Wendyl Wants To Know
Each week, Wendyl Nissen takes a packaged food item and decodes what the label tells you about its contents.

Wendyl wants to know: Sauce low in fat but high in sugar

Too much sweetness here to deserve Heart Foundation tick

KanTong Pineapple Sweet & Sour Stir-Fry Sauce. $4.19 for 575g. Photo / Supplied
KanTong Pineapple Sweet & Sour Stir-Fry Sauce. $4.19 for 575g. Photo / Supplied

Jars of sauces like this can mean that dinner is on the table in a matter of minutes. Just fry some meat, at the sauce and heat until hot.

On the surface this jar of sauce looks fine. No artificial colours, flavours or preservatives, no MSG and a Heart Foundation red tick which means it is low in fat.

But lurking in this jar is something most of us would be keen to avoid eating at our main meal of the day. Dessert, perhaps, but not dinner.


Pineapple 33% - From concentrate and pieces (pineapple, water, sugar, food acid (citric), vitamin C. As this is a pineapple sauce it is good to see that there is some pineapple in here but it does come with added sugar, a natural preservative and added vitamin C.

Vegetables 17% - Carrot, capsicum, onion.

These vegetables will be helping with the flavour as well as the bright orange colour.

Sugar - Ouch. I had to double check the nutrition panel on this jar when I read that for each 144g serving ( of the jar) you will get 28.1 g of sugar which is 6.69 teaspoons, nearly seven teaspoons of sugar. That's nearly as much as you get in a Mars bar which will give you 30.6g. (Coincidentally this food is made by the same people who make Mars bars, Mars Food).

It is common for food producers to put sugar into a product which is low in fat to help with the flavour. This product has just 0.3g fat in it, so sugar will definitely be helping out.


Tomatoes (from paste) - These will be adding flavour and colour to this sauce.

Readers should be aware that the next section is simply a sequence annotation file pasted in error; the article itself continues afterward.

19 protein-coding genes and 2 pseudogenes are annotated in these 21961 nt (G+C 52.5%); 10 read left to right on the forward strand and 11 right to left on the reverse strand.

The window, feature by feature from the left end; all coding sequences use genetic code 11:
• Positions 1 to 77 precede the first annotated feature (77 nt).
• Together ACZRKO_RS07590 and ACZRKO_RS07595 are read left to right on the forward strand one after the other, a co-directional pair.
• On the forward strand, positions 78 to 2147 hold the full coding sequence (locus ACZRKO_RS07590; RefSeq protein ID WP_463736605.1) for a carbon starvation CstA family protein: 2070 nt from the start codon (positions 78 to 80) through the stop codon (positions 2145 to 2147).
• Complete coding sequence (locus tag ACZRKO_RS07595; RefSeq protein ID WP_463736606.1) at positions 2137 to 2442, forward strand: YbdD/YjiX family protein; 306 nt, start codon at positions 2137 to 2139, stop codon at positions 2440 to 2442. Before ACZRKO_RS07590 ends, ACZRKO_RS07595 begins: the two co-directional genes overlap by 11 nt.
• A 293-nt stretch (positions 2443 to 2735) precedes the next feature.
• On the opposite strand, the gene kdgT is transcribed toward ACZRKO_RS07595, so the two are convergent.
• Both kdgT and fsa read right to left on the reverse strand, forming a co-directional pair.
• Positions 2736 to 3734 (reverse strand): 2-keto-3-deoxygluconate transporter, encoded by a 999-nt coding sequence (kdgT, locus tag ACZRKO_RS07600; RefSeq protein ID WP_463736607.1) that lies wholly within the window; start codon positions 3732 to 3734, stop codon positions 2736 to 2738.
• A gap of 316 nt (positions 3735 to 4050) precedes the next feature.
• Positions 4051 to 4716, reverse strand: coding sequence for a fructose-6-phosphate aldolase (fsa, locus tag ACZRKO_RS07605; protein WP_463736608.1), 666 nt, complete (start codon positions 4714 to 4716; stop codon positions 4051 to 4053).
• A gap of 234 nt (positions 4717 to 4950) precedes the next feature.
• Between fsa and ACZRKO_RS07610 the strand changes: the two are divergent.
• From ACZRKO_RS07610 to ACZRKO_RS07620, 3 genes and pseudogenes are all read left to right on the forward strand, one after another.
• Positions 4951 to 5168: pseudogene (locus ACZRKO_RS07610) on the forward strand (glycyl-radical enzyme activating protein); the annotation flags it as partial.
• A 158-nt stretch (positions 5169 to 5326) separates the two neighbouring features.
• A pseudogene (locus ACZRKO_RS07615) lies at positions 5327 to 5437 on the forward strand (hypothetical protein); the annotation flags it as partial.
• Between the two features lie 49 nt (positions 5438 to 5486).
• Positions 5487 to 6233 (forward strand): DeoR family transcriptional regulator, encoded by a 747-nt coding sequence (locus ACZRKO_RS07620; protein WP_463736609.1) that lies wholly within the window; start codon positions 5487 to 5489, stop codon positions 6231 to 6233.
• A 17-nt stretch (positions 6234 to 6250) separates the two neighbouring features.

Vinegar - The vinegar will act as a sour flavour but also as a natural preservative.

Thickener (modified cornstarch) - This is cornflour.

Salt - Not too high in salt at 311mg per serving which is about 14 per cent of the recommended daily intake.

Natural colour (paprika oleoresin) - Nice to see a natural colour taken from paprika.

Ginger - This and the other ingredients below are common in Asian sauces to provide flavour.

Coriander seed



Tamarind extract - This is a common ingredient in Asian cooking which gives a distinct sour flavour to dishes.


My recommendations

What price are you willing to pay for low-fat food? Are you happy to consume nearly seven teaspoons per serve? I find the Heart Foundation tick very misleading on this label as it makes me think this food is healthy but most nutritionists would say that this much sugar in one sitting is very high.

I do accept that to get the sweet and sour flavour in this sauce you are going to need sugar, but in this case I think this sauce has taken sweet to a whole new level.


• Nearly seven teaspoons of sugar in each serve.
• No artificial flavours, colours, preservatives or MSG.
• Very low in fat.

Do you have a food product you would like to feature in Wendyl Wants to Know? Email wendylwantstoknow@gmail.com with suggestions. Unfortunately, Wendyl cannot correspond with readers.

- NZ Herald

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